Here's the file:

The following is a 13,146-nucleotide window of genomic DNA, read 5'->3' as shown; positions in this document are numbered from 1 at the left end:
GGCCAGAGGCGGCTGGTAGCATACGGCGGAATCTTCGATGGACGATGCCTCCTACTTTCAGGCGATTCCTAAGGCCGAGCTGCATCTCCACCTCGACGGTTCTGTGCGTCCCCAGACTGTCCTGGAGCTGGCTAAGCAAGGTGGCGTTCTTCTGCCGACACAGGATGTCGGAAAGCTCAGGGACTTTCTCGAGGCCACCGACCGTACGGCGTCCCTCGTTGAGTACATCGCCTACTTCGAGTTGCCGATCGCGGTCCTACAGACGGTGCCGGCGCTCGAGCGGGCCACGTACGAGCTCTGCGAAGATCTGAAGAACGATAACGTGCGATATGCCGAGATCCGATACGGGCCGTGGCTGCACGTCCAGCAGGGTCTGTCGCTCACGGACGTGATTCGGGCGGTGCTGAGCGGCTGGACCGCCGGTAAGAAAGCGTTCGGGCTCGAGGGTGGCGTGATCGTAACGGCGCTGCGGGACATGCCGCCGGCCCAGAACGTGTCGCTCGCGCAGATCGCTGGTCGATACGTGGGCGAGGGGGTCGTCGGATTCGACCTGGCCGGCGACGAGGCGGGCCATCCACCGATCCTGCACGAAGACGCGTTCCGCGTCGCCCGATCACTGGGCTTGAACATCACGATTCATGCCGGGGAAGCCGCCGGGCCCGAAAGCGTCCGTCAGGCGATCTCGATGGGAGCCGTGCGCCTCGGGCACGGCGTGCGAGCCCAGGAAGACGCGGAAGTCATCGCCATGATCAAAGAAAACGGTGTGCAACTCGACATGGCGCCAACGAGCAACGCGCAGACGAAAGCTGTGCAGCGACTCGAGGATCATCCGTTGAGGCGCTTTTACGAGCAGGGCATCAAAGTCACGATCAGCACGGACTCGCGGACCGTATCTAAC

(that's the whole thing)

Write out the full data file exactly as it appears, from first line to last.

The following is a 13,146-nucleotide window of genomic DNA, read 5'->3' as shown; positions in this document are numbered from 1 at the left end:
GGCCAGAGGCGGCTGGTAGCATACGGCGGAATCTTCGATGGACGATGCCTCCTACTTTCAGGCGATTCCTAAGGCCGAGCTGCATCTCCACCTCGACGGTTCTGTGCGTCCCCAGACTGTCCTGGAGCTGGCTAAGCAAGGTGGCGTTCTTCTGCCGACACAGGATGTCGGAAAGCTCAGGGACTTTCTCGAGGCCACCGACCGTACGGCGTCCCTCGTTGAGTACATCGCCTACTTCGAGTTGCCGATCGCGGTCCTACAGACGGTGCCGGCGCTCGAGCGGGCCACGTACGAGCTCTGCGAAGATCTGAAGAACGATAACGTGCGATATGCCGAGATCCGATACGGGCCGTGGCTGCACGTCCAGCAGGGTCTGTCGCTCACGGACGTGATTCGGGCGGTGCTGAGCGGCTGGACCGCCGGTAAGAAAGCGTTCGGGCTCGAGGGTGGCGTGATCGTAACGGCGCTGCGGGACATGCCGCCGGCCCAGAACGTGTCGCTCGCGCAGATCGCTGGTCGATACGTGGGCGAGGGGGTCGTCGGATTCGACCTGGCCGGCGACGAGGCGGGCCATCCACCGATCCTGCACGAAGACGCGTTCCGCGTCGCCCGATCACTGGGCTTGAACATCACGATTCATGCCGGGGAAGCCGCCGGGCCCGAAAGCGTCCGTCAGGCGATCTCGATGGGAGCCGTGCGCCTCGGGCACGGCGTGCGAGCCCAGGAAGACGCGGAAGTCATCGCCATGATCAAAGAAAACGGTGTGCAACTCGACATGGCGCCAACGAGCAACGCGCAGACGAAAGCTGTGCAGCGACTCGAGGATCATCCGTTGAGGCGCTTTTACGAGCAGGGCATCAAAGTCACGATCAGCACGGACTCGCGGACCGTATCTAAC